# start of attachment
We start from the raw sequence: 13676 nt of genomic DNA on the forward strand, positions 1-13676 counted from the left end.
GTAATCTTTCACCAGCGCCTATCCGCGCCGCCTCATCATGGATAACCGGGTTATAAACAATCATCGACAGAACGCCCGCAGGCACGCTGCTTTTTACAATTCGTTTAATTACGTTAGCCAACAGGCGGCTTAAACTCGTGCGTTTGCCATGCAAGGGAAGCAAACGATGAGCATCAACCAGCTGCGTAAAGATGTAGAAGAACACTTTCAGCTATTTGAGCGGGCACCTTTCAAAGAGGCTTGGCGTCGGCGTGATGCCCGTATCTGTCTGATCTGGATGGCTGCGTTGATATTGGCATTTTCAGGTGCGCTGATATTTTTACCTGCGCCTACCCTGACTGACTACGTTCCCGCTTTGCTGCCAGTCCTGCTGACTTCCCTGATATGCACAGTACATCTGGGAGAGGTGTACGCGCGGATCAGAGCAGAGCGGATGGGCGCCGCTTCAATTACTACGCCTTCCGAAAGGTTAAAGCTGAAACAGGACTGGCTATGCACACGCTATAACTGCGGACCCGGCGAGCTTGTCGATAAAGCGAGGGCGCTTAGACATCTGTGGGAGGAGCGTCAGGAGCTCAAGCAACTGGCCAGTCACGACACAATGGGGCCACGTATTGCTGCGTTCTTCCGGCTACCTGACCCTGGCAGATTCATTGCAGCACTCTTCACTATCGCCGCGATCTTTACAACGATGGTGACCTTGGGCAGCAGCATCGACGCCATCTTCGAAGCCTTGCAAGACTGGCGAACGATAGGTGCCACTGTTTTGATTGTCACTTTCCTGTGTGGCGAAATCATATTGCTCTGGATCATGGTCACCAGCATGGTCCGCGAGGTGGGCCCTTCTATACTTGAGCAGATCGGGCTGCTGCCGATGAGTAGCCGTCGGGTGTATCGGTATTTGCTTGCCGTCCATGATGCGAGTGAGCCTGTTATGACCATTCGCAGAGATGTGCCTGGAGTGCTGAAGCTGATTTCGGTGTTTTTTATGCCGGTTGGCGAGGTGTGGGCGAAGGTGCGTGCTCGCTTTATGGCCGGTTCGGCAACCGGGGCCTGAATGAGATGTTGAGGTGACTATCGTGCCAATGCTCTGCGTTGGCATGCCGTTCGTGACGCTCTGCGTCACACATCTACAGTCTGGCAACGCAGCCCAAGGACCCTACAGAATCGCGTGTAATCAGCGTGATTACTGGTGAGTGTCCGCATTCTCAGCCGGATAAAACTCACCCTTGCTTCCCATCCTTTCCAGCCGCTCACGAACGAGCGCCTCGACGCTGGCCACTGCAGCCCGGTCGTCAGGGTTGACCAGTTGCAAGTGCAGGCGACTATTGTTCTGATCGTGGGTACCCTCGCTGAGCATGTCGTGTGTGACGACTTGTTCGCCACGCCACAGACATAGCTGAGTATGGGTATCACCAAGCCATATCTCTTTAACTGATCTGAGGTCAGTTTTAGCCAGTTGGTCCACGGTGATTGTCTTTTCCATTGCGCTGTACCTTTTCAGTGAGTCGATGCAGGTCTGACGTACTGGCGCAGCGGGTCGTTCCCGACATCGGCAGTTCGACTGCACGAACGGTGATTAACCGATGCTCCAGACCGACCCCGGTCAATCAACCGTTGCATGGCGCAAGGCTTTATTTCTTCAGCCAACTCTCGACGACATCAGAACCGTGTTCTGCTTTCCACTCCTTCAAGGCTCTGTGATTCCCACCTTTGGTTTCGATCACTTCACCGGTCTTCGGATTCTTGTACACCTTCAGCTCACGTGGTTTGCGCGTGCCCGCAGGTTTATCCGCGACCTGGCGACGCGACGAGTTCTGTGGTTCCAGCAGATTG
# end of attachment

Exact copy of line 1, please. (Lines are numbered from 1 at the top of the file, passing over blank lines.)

We start from the raw sequence: 13676 nt of genomic DNA on the forward strand, positions 1-13676 counted from the left end.